Part Six: Richard III’s Marriage & the Neville Inheritance

Anne Neville

If you missed Part Five, you can catch up here.

Shortly after Edward IV’s restoration in 1471, Richard, Duke of Gloucester expressed his desire to marry Lady Anne Neville, daughter of the deceased Earl of Warwick and sister-in-law to his brother, George, Duke of Clarence. Anne, recently widowed by the death of the Lancastrian Prince Edward, was barely 15 and, following her pardon by Edward IV, living with George and her sister, Isabel.

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Part Four: Richard III, Warwick’s Rebellion & the Battle of Tewkesbury

Tewkesbury

Picking up where we left off: George, Duke of Clarence and the Earl of Warwick’s rebellion in the summer of 1469 enhanced Richard’s position at Edward IV’s court. Around the same time that he joined Edward for his triumphant return to London, Isabella of Castile wrote a letter to her brother, King Henry IV, listing out four possible suitors, including, “the brother of the King of England.”

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The Matriarch: Cecily Neville, Duchess of York

Cecily_neville.jpg

One of my favorite figures from the Wars of the Roses is Cecily Neville, Duchess of York who came very close to becoming England’s queen through her husband and ended up mother to two, Edward IV and Richard III. She was grandmother to the Princes in the Tower, mother-in-law to Elizabeth Woodville and Anne Neville, mother to a Duchess of Burgundy and rival to Marguerite of Anjou. In short, she was something to almost everyone and while we know where she was and what she did more often than most women of her time, we know remarkably little about who she actually was.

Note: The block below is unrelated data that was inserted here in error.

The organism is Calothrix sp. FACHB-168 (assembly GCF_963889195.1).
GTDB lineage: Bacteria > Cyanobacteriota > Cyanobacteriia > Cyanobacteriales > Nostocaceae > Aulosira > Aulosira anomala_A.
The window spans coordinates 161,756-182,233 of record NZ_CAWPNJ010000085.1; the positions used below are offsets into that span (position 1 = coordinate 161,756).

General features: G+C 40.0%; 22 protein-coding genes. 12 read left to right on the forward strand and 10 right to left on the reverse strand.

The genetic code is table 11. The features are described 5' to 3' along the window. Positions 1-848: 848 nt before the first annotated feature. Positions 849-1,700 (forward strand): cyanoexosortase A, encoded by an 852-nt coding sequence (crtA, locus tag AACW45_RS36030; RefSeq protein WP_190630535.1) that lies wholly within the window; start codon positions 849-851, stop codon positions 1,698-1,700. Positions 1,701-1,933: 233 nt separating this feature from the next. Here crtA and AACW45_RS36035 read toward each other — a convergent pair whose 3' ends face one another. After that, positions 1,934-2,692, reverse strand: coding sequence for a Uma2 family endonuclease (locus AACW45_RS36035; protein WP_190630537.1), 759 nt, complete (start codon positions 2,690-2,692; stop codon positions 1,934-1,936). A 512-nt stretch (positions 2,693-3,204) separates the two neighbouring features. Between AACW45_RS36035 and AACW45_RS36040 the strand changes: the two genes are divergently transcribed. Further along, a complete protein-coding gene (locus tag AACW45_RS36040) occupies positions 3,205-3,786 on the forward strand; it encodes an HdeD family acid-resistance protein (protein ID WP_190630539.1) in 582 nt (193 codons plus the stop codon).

If you’re familiar with her, it’s actually a bit astonishing given the wealth of information we have to parse through and the level of fame that her family achieved. We have flashes of activity over the course of several decades, but only two real moments of humanity shine through, both of which relate to her children. We know that she was beautiful, though it’s unclear to what extent that was exaggerated given her rank. We believe that she was religious based on her increasingly public piety and retirement to a convent. We assume she mourned the loss of her husband and children.

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